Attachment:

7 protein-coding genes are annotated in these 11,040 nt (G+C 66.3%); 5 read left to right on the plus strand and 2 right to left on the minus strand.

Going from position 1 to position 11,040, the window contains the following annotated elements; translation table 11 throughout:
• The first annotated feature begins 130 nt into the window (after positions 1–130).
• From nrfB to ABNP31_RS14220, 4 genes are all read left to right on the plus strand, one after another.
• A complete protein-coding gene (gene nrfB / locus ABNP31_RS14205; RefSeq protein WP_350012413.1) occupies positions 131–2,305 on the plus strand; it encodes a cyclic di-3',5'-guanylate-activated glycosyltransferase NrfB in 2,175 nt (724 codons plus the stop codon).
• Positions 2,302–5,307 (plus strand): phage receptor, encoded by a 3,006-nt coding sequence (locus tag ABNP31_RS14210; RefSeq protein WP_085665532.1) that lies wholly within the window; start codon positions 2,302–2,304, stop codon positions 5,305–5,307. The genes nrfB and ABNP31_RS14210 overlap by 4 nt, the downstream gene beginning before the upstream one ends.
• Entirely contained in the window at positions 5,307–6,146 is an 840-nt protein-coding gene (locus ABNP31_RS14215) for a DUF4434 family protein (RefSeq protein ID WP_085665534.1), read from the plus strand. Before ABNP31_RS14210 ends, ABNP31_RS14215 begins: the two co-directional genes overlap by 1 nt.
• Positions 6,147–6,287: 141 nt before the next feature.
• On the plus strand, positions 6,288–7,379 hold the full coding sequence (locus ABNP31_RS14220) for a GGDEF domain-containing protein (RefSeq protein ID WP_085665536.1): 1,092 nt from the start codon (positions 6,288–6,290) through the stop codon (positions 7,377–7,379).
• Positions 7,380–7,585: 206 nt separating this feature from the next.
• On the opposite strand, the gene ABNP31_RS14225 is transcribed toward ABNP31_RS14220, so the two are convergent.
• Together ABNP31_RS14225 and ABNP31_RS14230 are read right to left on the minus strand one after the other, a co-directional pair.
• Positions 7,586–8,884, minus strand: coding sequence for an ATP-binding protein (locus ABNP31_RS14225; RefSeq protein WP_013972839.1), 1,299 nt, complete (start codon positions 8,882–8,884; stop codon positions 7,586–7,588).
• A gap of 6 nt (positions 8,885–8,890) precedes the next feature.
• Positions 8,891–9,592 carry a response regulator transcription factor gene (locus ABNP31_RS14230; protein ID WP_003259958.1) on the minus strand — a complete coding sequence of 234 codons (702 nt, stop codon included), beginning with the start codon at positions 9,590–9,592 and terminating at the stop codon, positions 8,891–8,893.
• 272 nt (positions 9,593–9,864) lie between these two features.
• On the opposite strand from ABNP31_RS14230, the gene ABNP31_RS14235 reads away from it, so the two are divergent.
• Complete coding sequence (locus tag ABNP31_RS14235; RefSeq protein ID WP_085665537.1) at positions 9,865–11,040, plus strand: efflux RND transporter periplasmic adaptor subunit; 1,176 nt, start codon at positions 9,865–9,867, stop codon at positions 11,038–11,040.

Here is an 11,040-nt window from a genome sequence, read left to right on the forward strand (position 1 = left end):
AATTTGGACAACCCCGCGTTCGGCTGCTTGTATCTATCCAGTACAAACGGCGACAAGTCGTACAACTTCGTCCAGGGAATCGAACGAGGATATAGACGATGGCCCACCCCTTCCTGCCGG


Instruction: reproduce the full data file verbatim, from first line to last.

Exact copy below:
7 protein-coding genes are annotated in these 11,040 nt (G+C 66.3%); 5 read left to right on the plus strand and 2 right to left on the minus strand.

Going from position 1 to position 11,040, the window contains the following annotated elements; translation table 11 throughout:
• The first annotated feature begins 130 nt into the window (after positions 1–130).
• From nrfB to ABNP31_RS14220, 4 genes are all read left to right on the plus strand, one after another.
• A complete protein-coding gene (gene nrfB / locus ABNP31_RS14205; RefSeq protein WP_350012413.1) occupies positions 131–2,305 on the plus strand; it encodes a cyclic di-3',5'-guanylate-activated glycosyltransferase NrfB in 2,175 nt (724 codons plus the stop codon).
• Positions 2,302–5,307 (plus strand): phage receptor, encoded by a 3,006-nt coding sequence (locus tag ABNP31_RS14210; RefSeq protein WP_085665532.1) that lies wholly within the window; start codon positions 2,302–2,304, stop codon positions 5,305–5,307. The genes nrfB and ABNP31_RS14210 overlap by 4 nt, the downstream gene beginning before the upstream one ends.
• Entirely contained in the window at positions 5,307–6,146 is an 840-nt protein-coding gene (locus ABNP31_RS14215) for a DUF4434 family protein (RefSeq protein ID WP_085665534.1), read from the plus strand. Before ABNP31_RS14210 ends, ABNP31_RS14215 begins: the two co-directional genes overlap by 1 nt.
• Positions 6,147–6,287: 141 nt before the next feature.
• On the plus strand, positions 6,288–7,379 hold the full coding sequence (locus ABNP31_RS14220) for a GGDEF domain-containing protein (RefSeq protein ID WP_085665536.1): 1,092 nt from the start codon (positions 6,288–6,290) through the stop codon (positions 7,377–7,379).
• Positions 7,380–7,585: 206 nt separating this feature from the next.
• On the opposite strand, the gene ABNP31_RS14225 is transcribed toward ABNP31_RS14220, so the two are convergent.
• Together ABNP31_RS14225 and ABNP31_RS14230 are read right to left on the minus strand one after the other, a co-directional pair.
• Positions 7,586–8,884, minus strand: coding sequence for an ATP-binding protein (locus ABNP31_RS14225; RefSeq protein WP_013972839.1), 1,299 nt, complete (start codon positions 8,882–8,884; stop codon positions 7,586–7,588).
• A gap of 6 nt (positions 8,885–8,890) precedes the next feature.
• Positions 8,891–9,592 carry a response regulator transcription factor gene (locus ABNP31_RS14230; protein ID WP_003259958.1) on the minus strand — a complete coding sequence of 234 codons (702 nt, stop codon included), beginning with the start codon at positions 9,590–9,592 and terminating at the stop codon, positions 8,891–8,893.
• 272 nt (positions 9,593–9,864) lie between these two features.
• On the opposite strand from ABNP31_RS14230, the gene ABNP31_RS14235 reads away from it, so the two are divergent.
• Complete coding sequence (locus tag ABNP31_RS14235; RefSeq protein ID WP_085665537.1) at positions 9,865–11,040, plus strand: efflux RND transporter periplasmic adaptor subunit; 1,176 nt, start codon at positions 9,865–9,867, stop codon at positions 11,038–11,040.

Here is an 11,040-nt window from a genome sequence, read left to right on the forward strand (position 1 = left end):
AATTTGGACAACCCCGCGTTCGGCTGCTTGTATCTATCCAGTACAAACGGCGACAAGTCGTACAACTTCGTCCAGGGAATCGAACGAGGATATAGACGATGGCCCACCCCTTCCTGCCGG